The Canadian Press
Some Ontarians who celebrate Diwali are critical that the province’s municipal elections fall on the South Asian holiday, which many equate with Christmas.
Municipal election dates are set by provincial law, and the government says those who cannot get to the polls on election day can vote by mail, at advance polls or by proxy – suggestions that some believe disadvantage their communities.
Ryan Singh, president of the Indo-Caribbean Canadian Association, said the conflict with Diwali could lead to lower voter turnout among those celebrating the festival, affecting their political representation in communities across the province.
“When people are in conflict with their family on an important religious or cultural day, they won’t take the time to go and vote on election day,” he said in a phone interview.
“Diwali [involves] usually events that you celebrate in the evening after work, and that’s also when most people go to vote, right after work.”
Looking forward to Diwali, says Toronto man
Diwali, a religious and cultural festival celebrated by Hindus, Sikhs and Jains, falls on October 24 this year, the same day that municipal elections will be held in communities across Ontario on a fixed election date.
Singh raised the issue earlier this month in a letter to Steve Clark, Ontario’s minister of municipal affairs, asking him to “immediately change” the date of the election.
“We recommend that the government ensure that these Ontarians do not have to choose between their religious practices and their civic duties,” Singh wrote in the letter, which notes that the government moved the date of the 2007 provincial election to because of a conflict with a Jew. holiday. Singh said he did not receive a response to the letter.
Toronto resident Ravi Singh said he and his family are looking forward to Diwali this year after two years of muted pandemic celebrations. Holding municipal elections on the same day could hamper some of these plans, he said.
“There is extreme excitement…with everyone being together for Diwali.” he said. “But now that you know people are going to watch CP24, Global news, tune in to the election, people are going to be late, they’re going to vote.”
Melissa Diakoumeas, spokesperson for the Ministry of Municipal Affairs and Housing, said the date of the elections is determined by a law which fixes it on the fourth Monday in October. She suggested those who cannot vote on Election Day use other available options such as advance, proxy, mail-in or internet voting, where available.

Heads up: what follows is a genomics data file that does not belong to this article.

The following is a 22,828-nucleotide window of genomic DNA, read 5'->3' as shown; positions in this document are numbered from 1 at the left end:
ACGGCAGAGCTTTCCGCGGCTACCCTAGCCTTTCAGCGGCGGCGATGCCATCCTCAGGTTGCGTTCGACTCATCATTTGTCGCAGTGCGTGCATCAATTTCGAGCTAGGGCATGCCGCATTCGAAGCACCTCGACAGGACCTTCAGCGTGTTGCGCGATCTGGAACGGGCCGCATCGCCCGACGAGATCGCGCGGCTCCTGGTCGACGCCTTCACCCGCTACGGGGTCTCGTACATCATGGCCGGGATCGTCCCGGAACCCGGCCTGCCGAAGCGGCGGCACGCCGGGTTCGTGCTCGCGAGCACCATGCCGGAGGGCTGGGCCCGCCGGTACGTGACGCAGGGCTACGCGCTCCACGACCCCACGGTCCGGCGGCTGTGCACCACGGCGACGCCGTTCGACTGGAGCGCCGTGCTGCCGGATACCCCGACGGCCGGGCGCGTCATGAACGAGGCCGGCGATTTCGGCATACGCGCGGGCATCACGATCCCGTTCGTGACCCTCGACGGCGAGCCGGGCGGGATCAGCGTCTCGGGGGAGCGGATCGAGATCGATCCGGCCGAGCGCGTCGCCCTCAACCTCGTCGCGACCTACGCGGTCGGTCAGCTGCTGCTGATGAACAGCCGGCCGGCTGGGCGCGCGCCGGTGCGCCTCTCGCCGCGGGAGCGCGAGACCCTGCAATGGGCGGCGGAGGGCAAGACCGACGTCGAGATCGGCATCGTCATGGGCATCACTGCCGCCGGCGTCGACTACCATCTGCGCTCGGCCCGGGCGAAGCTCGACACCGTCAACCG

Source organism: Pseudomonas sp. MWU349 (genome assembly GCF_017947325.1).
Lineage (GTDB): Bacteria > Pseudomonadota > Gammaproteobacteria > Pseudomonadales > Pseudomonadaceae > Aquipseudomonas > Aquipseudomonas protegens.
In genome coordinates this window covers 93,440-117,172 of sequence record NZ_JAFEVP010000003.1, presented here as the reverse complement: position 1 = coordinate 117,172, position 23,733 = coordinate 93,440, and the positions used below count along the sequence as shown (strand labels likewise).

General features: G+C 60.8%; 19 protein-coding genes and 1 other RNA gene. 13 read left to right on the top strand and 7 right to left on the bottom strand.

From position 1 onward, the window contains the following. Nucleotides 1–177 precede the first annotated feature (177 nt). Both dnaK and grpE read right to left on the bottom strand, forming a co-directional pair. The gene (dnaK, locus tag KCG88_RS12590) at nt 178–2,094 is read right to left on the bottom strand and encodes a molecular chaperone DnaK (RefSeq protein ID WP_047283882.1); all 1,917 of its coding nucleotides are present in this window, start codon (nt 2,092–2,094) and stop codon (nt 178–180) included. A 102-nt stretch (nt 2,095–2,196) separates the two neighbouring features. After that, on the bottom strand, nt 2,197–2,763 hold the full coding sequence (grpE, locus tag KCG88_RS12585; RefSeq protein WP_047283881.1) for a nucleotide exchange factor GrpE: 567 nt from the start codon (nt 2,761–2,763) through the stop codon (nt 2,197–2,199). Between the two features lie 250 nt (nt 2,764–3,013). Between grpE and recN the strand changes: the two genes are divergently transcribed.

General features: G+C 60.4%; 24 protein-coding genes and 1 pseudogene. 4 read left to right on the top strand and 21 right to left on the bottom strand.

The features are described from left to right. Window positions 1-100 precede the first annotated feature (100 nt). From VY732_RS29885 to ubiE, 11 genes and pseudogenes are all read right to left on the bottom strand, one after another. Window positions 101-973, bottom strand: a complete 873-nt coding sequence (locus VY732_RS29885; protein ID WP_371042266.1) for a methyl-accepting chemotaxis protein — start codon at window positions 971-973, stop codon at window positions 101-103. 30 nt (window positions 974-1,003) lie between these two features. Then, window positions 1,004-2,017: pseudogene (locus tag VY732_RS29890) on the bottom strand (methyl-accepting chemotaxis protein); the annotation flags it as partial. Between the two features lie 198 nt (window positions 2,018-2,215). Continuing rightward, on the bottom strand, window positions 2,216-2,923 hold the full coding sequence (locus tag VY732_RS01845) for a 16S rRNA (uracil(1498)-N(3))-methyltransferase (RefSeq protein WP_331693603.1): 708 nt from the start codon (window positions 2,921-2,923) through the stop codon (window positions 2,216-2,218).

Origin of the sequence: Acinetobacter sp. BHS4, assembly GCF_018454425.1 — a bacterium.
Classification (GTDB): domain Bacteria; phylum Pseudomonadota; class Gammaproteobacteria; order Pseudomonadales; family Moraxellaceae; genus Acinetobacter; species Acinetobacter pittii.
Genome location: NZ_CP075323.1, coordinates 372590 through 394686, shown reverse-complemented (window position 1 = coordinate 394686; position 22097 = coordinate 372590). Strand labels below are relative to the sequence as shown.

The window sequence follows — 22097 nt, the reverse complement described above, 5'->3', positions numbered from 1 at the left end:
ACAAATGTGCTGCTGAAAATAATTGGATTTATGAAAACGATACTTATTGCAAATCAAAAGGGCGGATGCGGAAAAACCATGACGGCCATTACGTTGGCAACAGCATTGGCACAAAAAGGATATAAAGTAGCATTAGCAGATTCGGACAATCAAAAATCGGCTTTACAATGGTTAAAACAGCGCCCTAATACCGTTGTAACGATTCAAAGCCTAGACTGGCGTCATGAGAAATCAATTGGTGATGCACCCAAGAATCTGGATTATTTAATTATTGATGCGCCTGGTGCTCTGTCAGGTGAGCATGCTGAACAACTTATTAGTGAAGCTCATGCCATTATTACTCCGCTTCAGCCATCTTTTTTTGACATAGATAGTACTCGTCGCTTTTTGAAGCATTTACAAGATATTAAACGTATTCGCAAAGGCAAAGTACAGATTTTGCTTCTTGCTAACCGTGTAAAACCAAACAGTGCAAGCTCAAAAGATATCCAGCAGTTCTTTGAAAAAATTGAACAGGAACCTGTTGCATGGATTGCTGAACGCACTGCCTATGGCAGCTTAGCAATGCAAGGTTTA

In Toronto, where South Asians make up about 17% of the population, officials said no specific effort was underway to engage with voters celebrating Diwali. They noted, however, that the city has conducted “extensive outreach” to ensure residents have the information they need to vote.
“I’m confident in the work of our staff and the outreach we’ve done in communities across the city to try to bring voting options to as many people as possible,” City Clerk John Elvidge said. .
In Brampton, Ont., where about 40% of the population is South Asian, the city said it has various options for those unable to vote on Election Day, such as advance and proxy voting. It also sends information to places of worship and cultural centers in languages such as Punjabi, Hindi and Gujarati as part of outreach to various communities.
But the suggestion that those celebrating Diwali find a way to vote in advance has been criticized by some.
“The overwhelming majority of people, no matter how many options you give them, will still vote on election day,” said Ayesha Khan, a Toronto voter who also volunteers in campaigns for a council candidate. municipal and a school counsellor.
Those directly involved in Election Day, such as volunteers, candidates and election workers, will have to forego celebrating the festival with their families, Khan added.
“There is no possibility of being able to participate in the celebration,” she said. Although Khan acknowledged it may be too late to change the date of this year’s mayoral elections, she said it was important to speak out about what she saw as a form of “systemic racism.” “.
“We’re kind of told that our cultural values aren’t as important as others,” she said. “We’re not just going to be silenced if this happens again, and [we] hope to learn from this mistake.”